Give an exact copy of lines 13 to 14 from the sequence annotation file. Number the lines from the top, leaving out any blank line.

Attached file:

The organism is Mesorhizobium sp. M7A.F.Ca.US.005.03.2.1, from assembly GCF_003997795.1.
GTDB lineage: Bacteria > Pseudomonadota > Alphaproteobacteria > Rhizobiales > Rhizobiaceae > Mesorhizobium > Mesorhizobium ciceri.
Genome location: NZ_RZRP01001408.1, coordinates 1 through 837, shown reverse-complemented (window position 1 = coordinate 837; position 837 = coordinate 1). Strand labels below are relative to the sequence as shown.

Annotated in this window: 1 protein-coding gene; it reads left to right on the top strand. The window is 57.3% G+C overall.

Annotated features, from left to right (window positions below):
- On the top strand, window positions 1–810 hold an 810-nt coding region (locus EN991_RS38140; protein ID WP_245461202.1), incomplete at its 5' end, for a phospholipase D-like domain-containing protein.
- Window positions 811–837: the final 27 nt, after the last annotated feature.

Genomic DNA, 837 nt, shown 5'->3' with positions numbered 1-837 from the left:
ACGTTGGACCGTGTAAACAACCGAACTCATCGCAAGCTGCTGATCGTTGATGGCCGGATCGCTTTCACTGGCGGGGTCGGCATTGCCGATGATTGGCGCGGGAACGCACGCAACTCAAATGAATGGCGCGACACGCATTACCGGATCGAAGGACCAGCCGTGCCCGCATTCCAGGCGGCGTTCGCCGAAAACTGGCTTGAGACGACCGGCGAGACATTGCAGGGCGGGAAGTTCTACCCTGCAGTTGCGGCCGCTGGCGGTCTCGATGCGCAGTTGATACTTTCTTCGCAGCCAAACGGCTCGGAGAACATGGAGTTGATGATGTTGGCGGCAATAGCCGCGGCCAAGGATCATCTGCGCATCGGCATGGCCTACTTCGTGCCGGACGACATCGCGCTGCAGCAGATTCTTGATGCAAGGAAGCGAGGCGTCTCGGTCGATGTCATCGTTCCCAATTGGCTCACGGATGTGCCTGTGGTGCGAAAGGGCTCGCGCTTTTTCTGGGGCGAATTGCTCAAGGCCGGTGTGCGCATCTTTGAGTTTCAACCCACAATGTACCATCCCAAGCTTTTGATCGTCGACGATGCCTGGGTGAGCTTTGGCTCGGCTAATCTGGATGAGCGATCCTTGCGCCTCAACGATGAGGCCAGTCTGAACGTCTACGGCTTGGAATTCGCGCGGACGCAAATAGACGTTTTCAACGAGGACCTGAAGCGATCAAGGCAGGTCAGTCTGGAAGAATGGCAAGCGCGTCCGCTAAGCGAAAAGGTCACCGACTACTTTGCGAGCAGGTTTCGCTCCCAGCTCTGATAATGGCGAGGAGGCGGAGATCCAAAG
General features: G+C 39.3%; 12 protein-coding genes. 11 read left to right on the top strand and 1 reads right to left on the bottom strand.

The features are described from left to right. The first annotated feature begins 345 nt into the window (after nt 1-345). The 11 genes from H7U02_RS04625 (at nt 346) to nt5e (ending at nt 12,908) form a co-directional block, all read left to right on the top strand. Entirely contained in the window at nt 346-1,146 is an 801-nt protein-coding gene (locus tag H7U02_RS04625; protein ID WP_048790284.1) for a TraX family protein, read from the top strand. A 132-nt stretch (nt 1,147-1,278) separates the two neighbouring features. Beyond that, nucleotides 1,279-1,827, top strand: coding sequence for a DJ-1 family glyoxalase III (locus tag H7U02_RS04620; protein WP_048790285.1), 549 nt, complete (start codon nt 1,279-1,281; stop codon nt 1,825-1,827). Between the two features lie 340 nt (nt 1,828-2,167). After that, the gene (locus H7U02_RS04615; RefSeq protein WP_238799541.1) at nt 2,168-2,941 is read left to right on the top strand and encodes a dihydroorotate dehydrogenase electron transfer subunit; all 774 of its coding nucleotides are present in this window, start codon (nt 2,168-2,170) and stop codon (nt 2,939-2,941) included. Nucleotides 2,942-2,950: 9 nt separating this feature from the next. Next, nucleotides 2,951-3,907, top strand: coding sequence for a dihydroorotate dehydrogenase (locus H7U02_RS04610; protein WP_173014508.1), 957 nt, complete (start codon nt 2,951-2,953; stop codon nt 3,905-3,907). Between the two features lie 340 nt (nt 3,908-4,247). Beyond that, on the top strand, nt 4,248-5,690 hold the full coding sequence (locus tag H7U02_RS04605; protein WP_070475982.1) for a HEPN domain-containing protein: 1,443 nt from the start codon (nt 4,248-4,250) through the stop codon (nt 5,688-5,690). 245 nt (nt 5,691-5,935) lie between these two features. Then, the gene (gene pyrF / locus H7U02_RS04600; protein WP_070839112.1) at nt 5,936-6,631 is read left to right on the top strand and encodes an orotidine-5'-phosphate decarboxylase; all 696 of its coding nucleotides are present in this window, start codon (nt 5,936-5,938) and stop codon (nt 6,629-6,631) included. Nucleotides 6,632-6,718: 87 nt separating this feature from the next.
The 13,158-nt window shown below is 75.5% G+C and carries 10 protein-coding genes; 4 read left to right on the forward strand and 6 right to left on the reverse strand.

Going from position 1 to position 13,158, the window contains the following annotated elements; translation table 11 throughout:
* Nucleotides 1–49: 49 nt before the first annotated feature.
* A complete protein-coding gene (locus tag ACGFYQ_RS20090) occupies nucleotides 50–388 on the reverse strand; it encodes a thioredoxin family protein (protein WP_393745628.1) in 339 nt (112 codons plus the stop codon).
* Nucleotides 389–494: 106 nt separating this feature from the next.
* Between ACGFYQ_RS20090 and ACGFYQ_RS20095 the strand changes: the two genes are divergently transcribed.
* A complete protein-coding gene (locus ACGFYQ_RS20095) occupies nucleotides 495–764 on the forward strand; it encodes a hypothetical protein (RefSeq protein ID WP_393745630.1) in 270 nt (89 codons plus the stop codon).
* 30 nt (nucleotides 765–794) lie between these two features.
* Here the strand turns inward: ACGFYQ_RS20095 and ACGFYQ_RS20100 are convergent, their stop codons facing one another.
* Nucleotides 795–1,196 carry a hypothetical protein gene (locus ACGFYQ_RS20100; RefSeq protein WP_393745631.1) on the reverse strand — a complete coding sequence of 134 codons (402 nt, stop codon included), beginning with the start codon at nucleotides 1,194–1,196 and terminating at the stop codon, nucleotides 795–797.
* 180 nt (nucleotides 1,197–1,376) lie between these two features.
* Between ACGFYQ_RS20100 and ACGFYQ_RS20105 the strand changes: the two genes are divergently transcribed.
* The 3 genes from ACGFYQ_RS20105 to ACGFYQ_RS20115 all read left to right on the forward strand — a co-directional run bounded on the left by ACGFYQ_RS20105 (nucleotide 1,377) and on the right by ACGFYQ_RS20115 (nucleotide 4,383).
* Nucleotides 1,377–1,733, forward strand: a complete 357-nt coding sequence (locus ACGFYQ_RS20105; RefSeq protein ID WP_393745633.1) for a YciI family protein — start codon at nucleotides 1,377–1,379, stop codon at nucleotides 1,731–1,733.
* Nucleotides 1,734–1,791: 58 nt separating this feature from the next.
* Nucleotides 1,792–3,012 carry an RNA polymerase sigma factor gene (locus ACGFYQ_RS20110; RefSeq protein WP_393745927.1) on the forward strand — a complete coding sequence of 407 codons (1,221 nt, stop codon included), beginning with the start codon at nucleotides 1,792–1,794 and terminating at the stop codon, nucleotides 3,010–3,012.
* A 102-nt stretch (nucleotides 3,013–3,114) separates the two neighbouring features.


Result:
Going from position 1 to position 13,158, the window contains the following annotated elements; translation table 11 throughout:
* Nucleotides 1–49: 49 nt before the first annotated feature.